After 5 minutes or so, I go to a table of students and quietly interrupt their work by saying- let me hear what different places in your neighborhood you are writing about. Have students quietly share with each other- taking turns. This table conference will spur on any writers who might be slow to generate places to write about.
Also, I have found students at neighboring tables also get ideas by listening in, too. Continue in this manner- moving from table to table as a formative assessment.
After about 15 minutes, do a mid-workshop interruption. I might say something like,
"Excuse me students, I want to share with you some of the great writing plans that I am reading. Some student are writing about the library, and the shopping center. Other students are writing about neighborhood restaurants. Here is an example of a completed boxes and bullets plan completed by a classmate. Show a plan on the document camera. These are all great places to write about. Remember to tell more information about each place by adding details next to the bullet points. Ok, Students back to writing" in about 15 minutes we will gather on the rug to share our progress.
One-to-One conference: If you have a student who is slow to get going pull up a chair and begin by complimenting them on something they are doing right then. Then ask them what is going well. Ask, "What are you trying to do? They will probably say, "I'm trying to think of another place to write about." Read their plan and see how far they have gotten. Ask the student questions based on what you know about their hobbies and families. This will help them come up with ideas. it is important that writing does not become a power struggle with the student. I try to figure out a way to support the student to get going without enabling them to rely on teacher help.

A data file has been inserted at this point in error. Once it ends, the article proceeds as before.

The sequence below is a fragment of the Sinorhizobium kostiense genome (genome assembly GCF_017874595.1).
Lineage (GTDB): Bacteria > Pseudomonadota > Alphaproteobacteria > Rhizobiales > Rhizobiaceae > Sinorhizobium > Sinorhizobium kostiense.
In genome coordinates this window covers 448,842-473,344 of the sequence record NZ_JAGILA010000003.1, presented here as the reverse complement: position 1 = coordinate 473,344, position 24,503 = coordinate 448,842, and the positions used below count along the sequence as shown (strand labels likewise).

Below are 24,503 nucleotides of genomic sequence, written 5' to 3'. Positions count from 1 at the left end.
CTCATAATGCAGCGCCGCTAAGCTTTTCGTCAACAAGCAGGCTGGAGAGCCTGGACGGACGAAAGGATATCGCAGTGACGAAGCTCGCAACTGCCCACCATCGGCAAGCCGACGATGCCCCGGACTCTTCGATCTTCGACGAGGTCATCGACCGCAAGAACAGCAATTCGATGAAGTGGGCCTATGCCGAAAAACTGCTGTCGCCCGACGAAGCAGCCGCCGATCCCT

Sometimes a student will get stuck- when that happens, I help them after or before school. I call the parents and set up a time for them to stay late or come in early. If the students know you are available to help them- it reduces the power struggle- I cant think of anything to write. If this is what I see I know that I have to help them with generation of ideas phase of the writing process.
Quickly convene students on the rug for a short share out. Sometimes I let students raise their hands to share, but more often I am on the lookout during conferring for something a student has done that I want other students to start doing.
After you have decided who's work you want to share with the class (maybe two examples) ask the students if it is ok if you share their smart thinking and writing with the class. The purpose of the share out is to show students another student's writing plan or their final draft (Student Essay #2). I show a variety of Student Essays and compliment them on how much they got done. Some maybe only finished the first couple of boxes- another student maybe compleltely finished, and a third might have already started their draft.